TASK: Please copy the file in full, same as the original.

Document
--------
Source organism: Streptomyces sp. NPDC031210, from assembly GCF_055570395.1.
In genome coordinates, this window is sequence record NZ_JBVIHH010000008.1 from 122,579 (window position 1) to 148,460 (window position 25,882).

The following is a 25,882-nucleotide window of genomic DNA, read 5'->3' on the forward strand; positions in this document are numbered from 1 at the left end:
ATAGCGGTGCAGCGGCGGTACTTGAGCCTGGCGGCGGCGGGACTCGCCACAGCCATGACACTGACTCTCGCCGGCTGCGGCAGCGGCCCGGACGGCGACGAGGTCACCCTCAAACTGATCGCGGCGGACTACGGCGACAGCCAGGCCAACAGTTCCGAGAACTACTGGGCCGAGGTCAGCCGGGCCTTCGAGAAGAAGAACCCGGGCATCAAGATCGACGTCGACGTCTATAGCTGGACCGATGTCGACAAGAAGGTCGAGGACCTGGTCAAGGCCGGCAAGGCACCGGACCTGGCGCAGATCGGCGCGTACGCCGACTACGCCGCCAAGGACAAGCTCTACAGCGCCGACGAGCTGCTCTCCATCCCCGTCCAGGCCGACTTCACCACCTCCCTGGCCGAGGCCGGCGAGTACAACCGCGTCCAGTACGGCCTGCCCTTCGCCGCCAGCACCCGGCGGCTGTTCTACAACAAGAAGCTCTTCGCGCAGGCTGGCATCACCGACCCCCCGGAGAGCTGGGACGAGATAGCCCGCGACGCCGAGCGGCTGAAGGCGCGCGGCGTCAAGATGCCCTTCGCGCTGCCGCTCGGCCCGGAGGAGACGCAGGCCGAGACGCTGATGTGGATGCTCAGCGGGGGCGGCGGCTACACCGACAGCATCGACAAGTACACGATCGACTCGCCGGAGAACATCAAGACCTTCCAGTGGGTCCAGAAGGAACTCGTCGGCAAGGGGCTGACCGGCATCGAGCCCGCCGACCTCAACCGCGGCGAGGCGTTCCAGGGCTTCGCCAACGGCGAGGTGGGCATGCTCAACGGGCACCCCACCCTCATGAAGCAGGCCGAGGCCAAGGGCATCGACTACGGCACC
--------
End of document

Source organism: Streptomyces sp. NPDC031210, from assembly GCF_055570395.1.
In genome coordinates, this window is sequence record NZ_JBVIHH010000008.1 from 122,579 (window position 1) to 148,460 (window position 25,882).

The following is a 25,882-nucleotide window of genomic DNA, read 5'->3' on the forward strand; positions in this document are numbered from 1 at the left end:
ATAGCGGTGCAGCGGCGGTACTTGAGCCTGGCGGCGGCGGGACTCGCCACAGCCATGACACTGACTCTCGCCGGCTGCGGCAGCGGCCCGGACGGCGACGAGGTCACCCTCAAACTGATCGCGGCGGACTACGGCGACAGCCAGGCCAACAGTTCCGAGAACTACTGGGCCGAGGTCAGCCGGGCCTTCGAGAAGAAGAACCCGGGCATCAAGATCGACGTCGACGTCTATAGCTGGACCGATGTCGACAAGAAGGTCGAGGACCTGGTCAAGGCCGGCAAGGCACCGGACCTGGCGCAGATCGGCGCGTACGCCGACTACGCCGCCAAGGACAAGCTCTACAGCGCCGACGAGCTGCTCTCCATCCCCGTCCAGGCCGACTTCACCACCTCCCTGGCCGAGGCCGGCGAGTACAACCGCGTCCAGTACGGCCTGCCCTTCGCCGCCAGCACCCGGCGGCTGTTCTACAACAAGAAGCTCTTCGCGCAGGCTGGCATCACCGACCCCCCGGAGAGCTGGGACGAGATAGCCCGCGACGCCGAGCGGCTGAAGGCGCGCGGCGTCAAGATGCCCTTCGCGCTGCCGCTCGGCCCGGAGGAGACGCAGGCCGAGACGCTGATGTGGATGCTCAGCGGGGGCGGCGGCTACACCGACAGCATCGACAAGTACACGATCGACTCGCCGGAGAACATCAAGACCTTCCAGTGGGTCCAGAAGGAACTCGTCGGCAAGGGGCTGACCGGCATCGAGCCCGCCGACCTCAACCGCGGCGAGGCGTTCCAGGGCTTCGCCAACGGCGAGGTGGGCATGCTCAACGGGCACCCCACCCTCATGAAGCAGGCCGAGGCCAAGGGCATCGACTACGGCACC